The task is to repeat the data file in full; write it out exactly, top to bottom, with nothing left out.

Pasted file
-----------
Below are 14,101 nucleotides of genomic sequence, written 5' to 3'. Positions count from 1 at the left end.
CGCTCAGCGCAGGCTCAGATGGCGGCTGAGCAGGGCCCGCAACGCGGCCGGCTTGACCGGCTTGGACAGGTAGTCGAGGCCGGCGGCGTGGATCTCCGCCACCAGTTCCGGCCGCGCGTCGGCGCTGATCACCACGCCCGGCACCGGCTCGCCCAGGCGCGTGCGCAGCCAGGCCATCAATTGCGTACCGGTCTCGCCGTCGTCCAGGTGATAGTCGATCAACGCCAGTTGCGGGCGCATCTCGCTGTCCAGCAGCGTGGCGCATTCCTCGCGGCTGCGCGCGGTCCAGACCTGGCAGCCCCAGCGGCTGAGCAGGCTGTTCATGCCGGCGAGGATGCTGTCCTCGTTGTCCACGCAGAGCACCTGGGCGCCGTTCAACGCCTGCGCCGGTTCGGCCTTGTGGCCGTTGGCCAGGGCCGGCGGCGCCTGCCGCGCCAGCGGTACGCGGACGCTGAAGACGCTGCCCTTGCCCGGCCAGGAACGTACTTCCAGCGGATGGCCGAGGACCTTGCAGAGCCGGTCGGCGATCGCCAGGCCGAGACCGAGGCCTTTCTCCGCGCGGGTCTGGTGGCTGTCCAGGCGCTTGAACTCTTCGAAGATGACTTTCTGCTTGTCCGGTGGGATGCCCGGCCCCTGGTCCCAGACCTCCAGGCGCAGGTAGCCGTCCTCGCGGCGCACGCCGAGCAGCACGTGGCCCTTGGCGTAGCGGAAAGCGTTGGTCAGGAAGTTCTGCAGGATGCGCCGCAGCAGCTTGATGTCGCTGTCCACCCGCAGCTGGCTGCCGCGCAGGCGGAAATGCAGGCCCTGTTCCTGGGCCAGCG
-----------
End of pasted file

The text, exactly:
Below are 14,101 nucleotides of genomic sequence, written 5' to 3'. Positions count from 1 at the left end.
CGCTCAGCGCAGGCTCAGATGGCGGCTGAGCAGGGCCCGCAACGCGGCCGGCTTGACCGGCTTGGACAGGTAGTCGAGGCCGGCGGCGTGGATCTCCGCCACCAGTTCCGGCCGCGCGTCGGCGCTGATCACCACGCCCGGCACCGGCTCGCCCAGGCGCGTGCGCAGCCAGGCCATCAATTGCGTACCGGTCTCGCCGTCGTCCAGGTGATAGTCGATCAACGCCAGTTGCGGGCGCATCTCGCTGTCCAGCAGCGTGGCGCATTCCTCGCGGCTGCGCGCGGTCCAGACCTGGCAGCCCCAGCGGCTGAGCAGGCTGTTCATGCCGGCGAGGATGCTGTCCTCGTTGTCCACGCAGAGCACCTGGGCGCCGTTCAACGCCTGCGCCGGTTCGGCCTTGTGGCCGTTGGCCAGGGCCGGCGGCGCCTGCCGCGCCAGCGGTACGCGGACGCTGAAGACGCTGCCCTTGCCCGGCCAGGAACGTACTTCCAGCGGATGGCCGAGGACCTTGCAGAGCCGGTCGGCGATCGCCAGGCCGAGACCGAGGCCTTTCTCCGCGCGGGTCTGGTGGCTGTCCAGGCGCTTGAACTCTTCGAAGATGACTTTCTGCTTGTCCGGTGGGATGCCCGGCCCCTGGTCCCAGACCTCCAGGCGCAGGTAGCCGTCCTCGCGGCGCACGCCGAGCAGCACGTGGCCCTTGGCGTAGCGGAAAGCGTTGGTCAGGAAGTTCTGCAGGATGCGCCGCAGCAGCTTGATGTCGCTGTCCACCCGCAGCTGGCTGCCGCGCAGGCGGAAATGCAGGCCCTGTTCCTGGGCCAGCG